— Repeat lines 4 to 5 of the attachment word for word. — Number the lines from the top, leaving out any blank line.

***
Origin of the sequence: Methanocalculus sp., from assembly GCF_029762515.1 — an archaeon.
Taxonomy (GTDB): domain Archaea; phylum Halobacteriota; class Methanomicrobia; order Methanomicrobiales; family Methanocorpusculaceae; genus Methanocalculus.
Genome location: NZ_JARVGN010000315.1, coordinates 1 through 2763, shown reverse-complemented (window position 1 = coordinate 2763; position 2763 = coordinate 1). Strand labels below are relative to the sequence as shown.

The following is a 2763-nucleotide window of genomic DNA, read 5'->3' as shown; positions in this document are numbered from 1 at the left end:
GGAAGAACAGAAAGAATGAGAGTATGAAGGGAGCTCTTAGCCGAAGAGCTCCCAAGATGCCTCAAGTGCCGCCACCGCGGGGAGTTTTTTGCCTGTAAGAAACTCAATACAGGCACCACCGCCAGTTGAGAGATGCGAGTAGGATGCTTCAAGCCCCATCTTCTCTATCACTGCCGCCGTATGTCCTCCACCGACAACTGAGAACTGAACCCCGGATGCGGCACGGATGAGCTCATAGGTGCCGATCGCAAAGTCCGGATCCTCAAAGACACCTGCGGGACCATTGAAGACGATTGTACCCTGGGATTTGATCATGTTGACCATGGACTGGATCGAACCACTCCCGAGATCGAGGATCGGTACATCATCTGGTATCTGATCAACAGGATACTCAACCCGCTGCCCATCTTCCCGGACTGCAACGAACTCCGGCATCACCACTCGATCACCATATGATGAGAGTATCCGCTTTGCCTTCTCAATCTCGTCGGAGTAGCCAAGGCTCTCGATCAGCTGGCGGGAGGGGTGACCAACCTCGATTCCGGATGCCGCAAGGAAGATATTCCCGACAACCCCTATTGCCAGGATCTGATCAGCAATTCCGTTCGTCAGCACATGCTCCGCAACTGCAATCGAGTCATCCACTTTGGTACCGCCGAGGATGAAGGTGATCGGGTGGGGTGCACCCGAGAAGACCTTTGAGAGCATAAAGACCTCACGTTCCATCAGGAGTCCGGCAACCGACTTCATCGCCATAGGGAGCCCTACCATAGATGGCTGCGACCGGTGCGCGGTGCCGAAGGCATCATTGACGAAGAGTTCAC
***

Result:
The following is a 2763-nucleotide window of genomic DNA, read 5'->3' as shown; positions in this document are numbered from 1 at the left end:
GGAAGAACAGAAAGAATGAGAGTATGAAGGGAGCTCTTAGCCGAAGAGCTCCCAAGATGCCTCAAGTGCCGCCACCGCGGGGAGTTTTTTGCCTGTAAGAAACTCAATACAGGCACCACCGCCAGTTGAGAGATGCGAGTAGGATGCTTCAAGCCCCATCTTCTCTATCACTGCCGCCGTATGTCCTCCACCGACAACTGAGAACTGAACCCCGGATGCGGCACGGATGAGCTCATAGGTGCCGATCGCAAAGTCCGGATCCTCAAAGACACCTGCGGGACCATTGAAGACGATTGTACCCTGGGATTTGATCATGTTGACCATGGACTGGATCGAACCACTCCCGAGATCGAGGATCGGTACATCATCTGGTATCTGATCAACAGGATACTCAACCCGCTGCCCATCTTCCCGGACTGCAACGAACTCCGGCATCACCACTCGATCACCATATGATGAGAGTATCCGCTTTGCCTTCTCAATCTCGTCGGAGTAGCCAAGGCTCTCGATCAGCTGGCGGGAGGGGTGACCAACCTCGATTCCGGATGCCGCAAGGAAGATATTCCCGACAACCCCTATTGCCAGGATCTGATCAGCAATTCCGTTCGTCAGCACATGCTCCGCAACTGCAATCGAGTCATCCACTTTGGTACCGCCGAGGATGAAGGTGATCGGGTGGGGTGCACCCGAGAAGACCTTTGAGAGCATAAAGACCTCACGTTCCATCAGGAGTCCGGCAACCGACTTCATCGCCATAGGGAGCCCTACCATAGATGGCTGCGACCGGTGCGCGGTGCCGAAGGCATCATTGACGAAGAGTTCAC